Debunking the Myth of the “Good Old Days”: Sexism, Racism and the Working Class in Canada After WWII, Part Two

by Ryan Sparrow

Racialised and gendered work is a common feature of the development of capitalism. The need for a super-exploitable vulnerable group of workers is beneficial to the big business community as it helps bring about a much lower floor of wages and working conditions.

St Catharines auto plant workers, 1944

In the post-war era, the overt racism and overt gender discrimination of workers was still around, although less prevalent.  Institutionalized racism and sexism, however, was still very widely practised.  Racialised and gendered labour therefore represented a super-exploited strata of the working class in the post-war era. This article continues from the historic framework of analysis and presents some examples. Continue reading

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Debunking the Myth of the “Good Old Days”: Sexism, Racism and the Working Class in Canada After WWII, Part One

by Ryan Sparrow

Racialised and gendered work is a common feature of the development of capitalism. The need for a super-exploitable vulnerable group of workers is beneficial to the big business community as it helps bring about a much lower floor of wages and working conditions.

The historic 1945 Ford Strike in Windsor

In the post-war era, the overt racism and overt gender discrimination of workers was still around, although less prevalent.  Institutionalized racism and sexism, however, was still very widely practised.  Racialised and gendered labour therefore represented a super-exploited strata of the working class in the post-war era. Continue reading

The National Question in Russia: Marxism and the National Question

by Joseph Stalin

It remains for us to suggest a positive solution of the national question.

We take as our starting point that the question can be solved only in intimate connection with the present situation in Russia.

1. Russian SFSR, 2. Ukrainian SSR, 3. Byelorussian SSR, 4. Tajik SSR, 5. Kirghiz SSR, 6. Georgian SSR, 7. Azerbaijan SSR, 8. Armenian SSR, 9. Uzbek SSR, 10. Kazakh SSR, 11. Lithuanian SSR, 12. Latvian SSR, 13. Estonian SSR, 14. Moldavian SSR, 15. Turkmen SSR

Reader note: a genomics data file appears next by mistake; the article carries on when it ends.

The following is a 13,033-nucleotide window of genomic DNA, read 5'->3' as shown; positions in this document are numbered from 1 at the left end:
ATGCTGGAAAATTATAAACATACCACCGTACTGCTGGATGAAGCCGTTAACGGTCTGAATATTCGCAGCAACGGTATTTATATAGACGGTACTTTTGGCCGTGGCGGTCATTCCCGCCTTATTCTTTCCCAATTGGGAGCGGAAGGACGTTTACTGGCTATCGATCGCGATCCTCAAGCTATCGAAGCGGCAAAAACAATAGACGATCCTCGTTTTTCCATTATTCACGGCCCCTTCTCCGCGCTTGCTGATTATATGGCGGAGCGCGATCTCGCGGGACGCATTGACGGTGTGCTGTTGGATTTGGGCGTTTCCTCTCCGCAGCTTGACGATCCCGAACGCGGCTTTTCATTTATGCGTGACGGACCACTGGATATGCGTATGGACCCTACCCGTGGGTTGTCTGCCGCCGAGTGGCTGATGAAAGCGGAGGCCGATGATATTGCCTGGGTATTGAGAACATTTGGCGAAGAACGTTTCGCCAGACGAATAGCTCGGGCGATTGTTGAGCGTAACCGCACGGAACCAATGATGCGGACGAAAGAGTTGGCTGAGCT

Russia is in a transitional period, when “normal,” “constitutional” life has not yet been established and when the political crisis has not yet been settled. Days of storm and “complications” are ahead. And this gives rise to the movement, the present and the future movement, the aim of which is to achieve complete democratization.

It is in connection with this movement that the national question must be examined.

Thus the complete democratization of the country is the basis and condition for the solution of the national question. Continue reading

The Social Basis of the Woman Question

by Alexandra Kollontai

Leaving it to the bourgeois scholars to absorb themselves in discussion of the question of the superiority of one sex over the other, or in the weighing of brains and the comparing of the psychological structure of men and women, the followers of historical materialism fully accept the natural specificities of each sex and demand only that each person, whether man or woman, has a real opportunity for the fullest and freest self-determination, and the widest scope for the development and application of all natural inclinations. The followers of historical materialism reject the existence of a special woman question separate from the general social question of our day. Specific economic factors were behind the subordination of women; natural qualities have been a secondary factor in this process. Only the complete disappearance of these factors, only the evolution of those forces which at some point in the past gave rise to the subjection of women, is able in a fundamental way to influence and change their social position. In other words, women can become truly free and equal only in a world organised along new social and productive lines.

This, however, does not mean that the partial improvement of woman’s life within the framework of the modern system is impossible. The radical solution of the workers’ question is possible only with the complete reconstruction of modem productive relations; but must this prevent us from working for reforms which would serve to satisfy the most urgent interests of the proletariat? On the contrary, each new gain of the working class represents a step leading mankind towards the kingdom of freedom and social equality: each right that woman wins brings her nearer the defined goal of full emancipation. …

Alexandra Kollontai, the great Russian revolutionary

Social democracy was the first to include in its programme the demand for the equalisation of the rights of women with those of men; in speeches and in print the party demands always and everywhere the withdrawal of limitations affecting women; it is the party’s influence alone that has forced other parties and governments to carry out reforms in favour of women. And in Russia this party is not only the defender of women in terms of its theoretical positions but always and everywhere adheres to the principle of women’s equality. Continue reading

Presentation of the Question: Marxism and the National Question